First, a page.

Stratospheric temperature and radiative forcing response to 11-year solar cycle changes in irradiance and ozone
Gray, L. J., Rumbold, S. and Shine, K. P. (2009) Stratospheric temperature and radiative forcing response to 11-year solar cycle changes in irradiance and ozone. Journal of the Atmospheric Sciences, 66 (8). 2402-2417 . ISSN 1520-0469
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To link to this item DOI: 10.1175/2009JAS2866.1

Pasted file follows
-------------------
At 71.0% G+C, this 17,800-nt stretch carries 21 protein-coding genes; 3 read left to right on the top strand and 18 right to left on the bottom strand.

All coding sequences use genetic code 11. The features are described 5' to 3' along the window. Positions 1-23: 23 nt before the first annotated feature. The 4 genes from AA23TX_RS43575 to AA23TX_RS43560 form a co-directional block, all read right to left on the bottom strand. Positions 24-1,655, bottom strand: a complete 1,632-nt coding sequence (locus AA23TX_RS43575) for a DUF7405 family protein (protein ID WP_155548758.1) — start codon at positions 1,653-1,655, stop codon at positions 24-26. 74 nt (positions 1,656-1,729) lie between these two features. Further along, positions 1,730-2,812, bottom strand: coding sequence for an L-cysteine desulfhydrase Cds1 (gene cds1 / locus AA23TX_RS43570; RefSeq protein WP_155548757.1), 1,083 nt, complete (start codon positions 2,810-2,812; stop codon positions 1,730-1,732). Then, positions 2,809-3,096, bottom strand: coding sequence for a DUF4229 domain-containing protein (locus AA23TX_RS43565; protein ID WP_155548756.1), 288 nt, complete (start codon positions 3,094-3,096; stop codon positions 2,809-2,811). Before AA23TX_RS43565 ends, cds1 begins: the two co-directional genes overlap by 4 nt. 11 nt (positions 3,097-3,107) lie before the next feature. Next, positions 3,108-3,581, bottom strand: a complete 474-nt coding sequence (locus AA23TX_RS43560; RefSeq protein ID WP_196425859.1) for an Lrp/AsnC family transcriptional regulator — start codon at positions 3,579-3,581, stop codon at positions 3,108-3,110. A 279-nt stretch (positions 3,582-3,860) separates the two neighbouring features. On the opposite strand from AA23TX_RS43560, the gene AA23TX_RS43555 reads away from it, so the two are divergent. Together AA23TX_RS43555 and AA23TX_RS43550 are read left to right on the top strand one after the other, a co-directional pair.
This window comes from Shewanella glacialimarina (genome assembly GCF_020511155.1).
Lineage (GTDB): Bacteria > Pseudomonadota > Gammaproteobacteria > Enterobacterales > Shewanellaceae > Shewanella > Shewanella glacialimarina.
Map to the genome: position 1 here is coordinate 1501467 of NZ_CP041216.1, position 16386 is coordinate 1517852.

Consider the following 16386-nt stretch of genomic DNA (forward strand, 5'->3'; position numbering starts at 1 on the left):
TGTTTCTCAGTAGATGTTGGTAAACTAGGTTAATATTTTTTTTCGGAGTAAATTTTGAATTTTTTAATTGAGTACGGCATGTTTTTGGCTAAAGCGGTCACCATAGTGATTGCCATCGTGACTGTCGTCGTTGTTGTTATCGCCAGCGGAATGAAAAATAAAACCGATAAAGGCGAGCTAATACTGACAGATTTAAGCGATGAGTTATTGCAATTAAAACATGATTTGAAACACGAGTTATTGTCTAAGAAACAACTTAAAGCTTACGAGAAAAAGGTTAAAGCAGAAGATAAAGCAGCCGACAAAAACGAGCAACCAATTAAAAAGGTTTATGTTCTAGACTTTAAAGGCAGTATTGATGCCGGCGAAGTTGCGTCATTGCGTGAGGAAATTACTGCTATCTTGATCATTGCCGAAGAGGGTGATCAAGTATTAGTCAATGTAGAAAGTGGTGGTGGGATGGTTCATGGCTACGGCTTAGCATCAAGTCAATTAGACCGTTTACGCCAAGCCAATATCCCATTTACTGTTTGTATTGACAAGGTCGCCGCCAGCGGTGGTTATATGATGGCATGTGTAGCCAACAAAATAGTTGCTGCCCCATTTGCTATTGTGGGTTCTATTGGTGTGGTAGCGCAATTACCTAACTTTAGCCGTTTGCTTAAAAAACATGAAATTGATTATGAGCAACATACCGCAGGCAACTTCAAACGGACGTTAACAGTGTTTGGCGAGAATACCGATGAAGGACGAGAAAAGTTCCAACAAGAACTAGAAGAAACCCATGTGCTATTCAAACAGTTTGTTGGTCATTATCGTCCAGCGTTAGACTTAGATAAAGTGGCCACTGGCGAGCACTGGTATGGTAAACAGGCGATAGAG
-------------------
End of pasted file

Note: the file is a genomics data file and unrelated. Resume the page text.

The 11-yr solar cycle temperature response to spectrally resolved solar irradiance changes and associated ozone changes is calculated using a fixed dynamical heating (FDH) model. Imposed ozone changes are from satellite observations, in contrast to some earlier studies. A maximum of 1.6 K is found in the equatorial upper stratosphere and a secondary maximum of 0.4 K in the equatorial lower stratosphere, forming a double peak in the vertical. The upper maximum is primarily due to the irradiance changes while the lower maximum is due to the imposed ozone changes. The results compare well with analyses using the 40-yr ECMWF Re-Analysis (ERA-40) and NCEP/NCAR datasets. The equatorial lower stratospheric structure is reproduced even though, by definition, the FDH calculations exclude dynamically driven temperature changes, suggesting an important role for an indirect dynamical effect through ozone redistribution. The results also suggest that differences between the Stratospheric Sounding Unit (SSU)/Microwave Sounding Unit (MSU) and ERA-40 estimates of the solar cycle signal can be explained by the poor vertical resolution of the SSU/MSU measurements. The adjusted radiative forcing of climate change is also investigated. The forcing due to irradiance changes was 0.14 W m−2, which is only 78% of the value obtained by employing the standard method of simple scaling of the total solar irradiance (TSI) change. The difference arises because much of the change in TSI is at wavelengths where ozone absorbs strongly. The forcing due to the ozone change was only 0.004 W m−2 owing to strong compensation between negative shortwave and positive longwave forcings.